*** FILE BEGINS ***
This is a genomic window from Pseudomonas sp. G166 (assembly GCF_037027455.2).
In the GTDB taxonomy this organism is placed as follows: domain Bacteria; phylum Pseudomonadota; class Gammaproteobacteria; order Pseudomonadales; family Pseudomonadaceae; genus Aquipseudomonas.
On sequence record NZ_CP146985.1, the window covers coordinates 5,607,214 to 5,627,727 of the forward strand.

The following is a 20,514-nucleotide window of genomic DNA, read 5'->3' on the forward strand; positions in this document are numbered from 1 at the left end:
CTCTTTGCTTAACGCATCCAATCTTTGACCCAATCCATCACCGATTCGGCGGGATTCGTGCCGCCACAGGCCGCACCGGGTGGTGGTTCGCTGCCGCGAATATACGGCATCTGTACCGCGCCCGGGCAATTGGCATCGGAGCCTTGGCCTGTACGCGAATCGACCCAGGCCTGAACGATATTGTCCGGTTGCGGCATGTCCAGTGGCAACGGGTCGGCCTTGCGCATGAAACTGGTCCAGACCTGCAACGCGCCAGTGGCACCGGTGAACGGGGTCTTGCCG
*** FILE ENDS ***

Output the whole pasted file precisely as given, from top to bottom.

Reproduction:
This is a genomic window from Pseudomonas sp. G166 (assembly GCF_037027455.2).
In the GTDB taxonomy this organism is placed as follows: domain Bacteria; phylum Pseudomonadota; class Gammaproteobacteria; order Pseudomonadales; family Pseudomonadaceae; genus Aquipseudomonas.
On sequence record NZ_CP146985.1, the window covers coordinates 5,607,214 to 5,627,727 of the forward strand.

The following is a 20,514-nucleotide window of genomic DNA, read 5'->3' on the forward strand; positions in this document are numbered from 1 at the left end:
CTCTTTGCTTAACGCATCCAATCTTTGACCCAATCCATCACCGATTCGGCGGGATTCGTGCCGCCACAGGCCGCACCGGGTGGTGGTTCGCTGCCGCGAATATACGGCATCTGTACCGCGCCCGGGCAATTGGCATCGGAGCCTTGGCCTGTACGCGAATCGACCCAGGCCTGAACGATATTGTCCGGTTGCGGCATGTCCAGTGGCAACGGGTCGGCCTTGCGCATGAAACTGGTCCAGACCTGCAACGCGCCAGTGGCACCGGTGAACGGGGTCTTGCCG